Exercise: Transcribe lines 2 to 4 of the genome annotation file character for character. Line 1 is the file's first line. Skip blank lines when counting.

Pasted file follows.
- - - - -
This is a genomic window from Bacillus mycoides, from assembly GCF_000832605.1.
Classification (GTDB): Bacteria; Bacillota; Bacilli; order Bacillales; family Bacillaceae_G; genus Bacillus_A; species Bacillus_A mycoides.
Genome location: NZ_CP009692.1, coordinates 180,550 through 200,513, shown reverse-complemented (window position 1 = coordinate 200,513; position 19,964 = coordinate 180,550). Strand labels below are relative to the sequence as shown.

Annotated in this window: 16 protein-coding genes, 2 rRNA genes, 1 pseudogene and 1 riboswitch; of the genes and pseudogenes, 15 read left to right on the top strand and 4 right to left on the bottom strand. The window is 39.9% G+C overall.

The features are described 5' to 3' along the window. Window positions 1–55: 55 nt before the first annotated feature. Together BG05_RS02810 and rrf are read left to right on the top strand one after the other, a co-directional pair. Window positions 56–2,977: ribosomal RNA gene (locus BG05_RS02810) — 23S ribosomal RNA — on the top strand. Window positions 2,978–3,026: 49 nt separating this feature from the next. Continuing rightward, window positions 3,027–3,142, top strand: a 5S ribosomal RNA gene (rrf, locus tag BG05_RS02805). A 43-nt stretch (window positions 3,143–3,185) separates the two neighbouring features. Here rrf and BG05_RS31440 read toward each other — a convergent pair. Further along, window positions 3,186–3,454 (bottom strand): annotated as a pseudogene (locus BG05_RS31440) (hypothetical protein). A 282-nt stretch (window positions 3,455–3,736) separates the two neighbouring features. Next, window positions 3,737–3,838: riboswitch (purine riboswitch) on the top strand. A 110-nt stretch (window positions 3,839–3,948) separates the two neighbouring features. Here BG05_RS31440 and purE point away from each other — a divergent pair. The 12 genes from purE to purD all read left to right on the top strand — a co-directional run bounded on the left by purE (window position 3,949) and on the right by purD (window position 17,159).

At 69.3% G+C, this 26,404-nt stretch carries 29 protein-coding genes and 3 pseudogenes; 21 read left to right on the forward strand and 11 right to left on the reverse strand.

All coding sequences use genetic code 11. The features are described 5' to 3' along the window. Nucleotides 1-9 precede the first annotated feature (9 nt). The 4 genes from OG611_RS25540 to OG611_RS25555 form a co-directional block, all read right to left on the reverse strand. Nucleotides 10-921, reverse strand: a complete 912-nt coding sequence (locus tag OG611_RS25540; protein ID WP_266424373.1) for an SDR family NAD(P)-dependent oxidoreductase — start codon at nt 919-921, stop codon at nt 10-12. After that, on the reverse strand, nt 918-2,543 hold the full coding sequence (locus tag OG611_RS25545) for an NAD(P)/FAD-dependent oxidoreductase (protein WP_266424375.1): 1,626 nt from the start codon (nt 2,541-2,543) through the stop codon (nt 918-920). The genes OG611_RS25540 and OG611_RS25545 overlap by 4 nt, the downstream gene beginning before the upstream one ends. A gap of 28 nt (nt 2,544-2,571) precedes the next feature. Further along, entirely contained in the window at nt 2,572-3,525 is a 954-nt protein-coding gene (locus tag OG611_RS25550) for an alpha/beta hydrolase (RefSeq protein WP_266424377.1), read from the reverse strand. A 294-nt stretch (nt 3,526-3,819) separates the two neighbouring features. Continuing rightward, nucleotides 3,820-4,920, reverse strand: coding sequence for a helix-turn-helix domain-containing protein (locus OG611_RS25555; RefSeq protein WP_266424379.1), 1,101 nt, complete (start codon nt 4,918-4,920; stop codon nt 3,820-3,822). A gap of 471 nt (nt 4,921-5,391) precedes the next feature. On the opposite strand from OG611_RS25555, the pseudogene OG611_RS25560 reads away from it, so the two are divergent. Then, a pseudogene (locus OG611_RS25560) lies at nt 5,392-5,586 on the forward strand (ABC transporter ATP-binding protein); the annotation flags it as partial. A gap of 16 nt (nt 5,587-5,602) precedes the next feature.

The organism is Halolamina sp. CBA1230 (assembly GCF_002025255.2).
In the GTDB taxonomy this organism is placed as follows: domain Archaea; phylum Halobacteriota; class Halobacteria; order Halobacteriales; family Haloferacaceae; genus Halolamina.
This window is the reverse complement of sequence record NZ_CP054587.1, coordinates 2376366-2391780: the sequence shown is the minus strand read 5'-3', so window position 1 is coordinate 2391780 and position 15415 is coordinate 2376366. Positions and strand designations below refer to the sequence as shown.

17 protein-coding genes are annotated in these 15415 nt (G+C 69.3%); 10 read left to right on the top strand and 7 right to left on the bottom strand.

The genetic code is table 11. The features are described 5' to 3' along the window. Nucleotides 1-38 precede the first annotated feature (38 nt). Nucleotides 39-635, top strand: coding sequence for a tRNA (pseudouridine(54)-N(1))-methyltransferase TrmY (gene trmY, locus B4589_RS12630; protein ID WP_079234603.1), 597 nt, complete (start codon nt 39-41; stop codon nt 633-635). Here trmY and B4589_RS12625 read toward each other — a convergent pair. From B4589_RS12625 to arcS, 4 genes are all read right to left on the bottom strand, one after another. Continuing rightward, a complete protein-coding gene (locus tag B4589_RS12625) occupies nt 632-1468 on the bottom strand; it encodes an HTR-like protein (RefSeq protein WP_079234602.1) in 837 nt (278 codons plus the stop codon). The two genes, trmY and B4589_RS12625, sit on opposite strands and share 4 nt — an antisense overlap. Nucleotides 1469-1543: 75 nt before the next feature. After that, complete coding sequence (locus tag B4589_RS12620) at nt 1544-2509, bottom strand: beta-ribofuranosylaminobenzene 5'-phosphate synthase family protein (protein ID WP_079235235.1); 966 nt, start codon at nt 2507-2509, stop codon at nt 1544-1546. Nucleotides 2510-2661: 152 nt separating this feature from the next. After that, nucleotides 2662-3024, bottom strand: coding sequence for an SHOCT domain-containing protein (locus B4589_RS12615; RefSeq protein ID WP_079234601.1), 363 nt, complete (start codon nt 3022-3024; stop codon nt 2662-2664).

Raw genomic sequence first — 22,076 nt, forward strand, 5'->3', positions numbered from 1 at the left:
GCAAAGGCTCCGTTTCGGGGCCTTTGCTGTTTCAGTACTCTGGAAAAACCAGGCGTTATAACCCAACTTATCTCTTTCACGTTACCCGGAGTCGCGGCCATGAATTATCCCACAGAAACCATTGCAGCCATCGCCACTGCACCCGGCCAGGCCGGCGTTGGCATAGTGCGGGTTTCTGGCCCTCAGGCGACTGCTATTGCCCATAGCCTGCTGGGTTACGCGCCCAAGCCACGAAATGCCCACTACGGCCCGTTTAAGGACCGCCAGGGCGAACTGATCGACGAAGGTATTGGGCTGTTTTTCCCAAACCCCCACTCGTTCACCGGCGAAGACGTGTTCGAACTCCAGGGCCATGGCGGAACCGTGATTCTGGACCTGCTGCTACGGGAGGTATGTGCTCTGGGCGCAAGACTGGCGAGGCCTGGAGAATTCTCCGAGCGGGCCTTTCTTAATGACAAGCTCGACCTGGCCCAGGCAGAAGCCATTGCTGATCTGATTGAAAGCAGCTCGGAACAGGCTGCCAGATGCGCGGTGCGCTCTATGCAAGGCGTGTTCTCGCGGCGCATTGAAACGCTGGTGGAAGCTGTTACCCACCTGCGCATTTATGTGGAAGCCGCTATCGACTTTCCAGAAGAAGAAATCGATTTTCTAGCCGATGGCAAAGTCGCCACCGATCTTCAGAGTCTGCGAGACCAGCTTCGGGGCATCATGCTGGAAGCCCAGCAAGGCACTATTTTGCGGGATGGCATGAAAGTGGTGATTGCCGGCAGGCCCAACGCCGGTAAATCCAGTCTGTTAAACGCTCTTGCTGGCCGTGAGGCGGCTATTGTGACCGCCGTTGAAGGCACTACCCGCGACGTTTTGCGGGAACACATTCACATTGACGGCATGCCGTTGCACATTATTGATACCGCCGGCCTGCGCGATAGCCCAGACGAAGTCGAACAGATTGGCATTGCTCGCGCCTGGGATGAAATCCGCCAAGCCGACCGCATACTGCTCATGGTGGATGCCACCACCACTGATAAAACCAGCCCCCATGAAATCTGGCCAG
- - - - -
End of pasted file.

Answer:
Classification (GTDB): Bacteria; Bacillota; Bacilli; order Bacillales; family Bacillaceae_G; genus Bacillus_A; species Bacillus_A mycoides.
Genome location: NZ_CP009692.1, coordinates 180,550 through 200,513, shown reverse-complemented (window position 1 = coordinate 200,513; position 19,964 = coordinate 180,550). Strand labels below are relative to the sequence as shown.

Annotated in this window: 16 protein-coding genes, 2 rRNA genes, 1 pseudogene and 1 riboswitch; of the genes and pseudogenes, 15 read left to right on the top strand and 4 right to left on the bottom strand. The window is 39.9% G+C overall.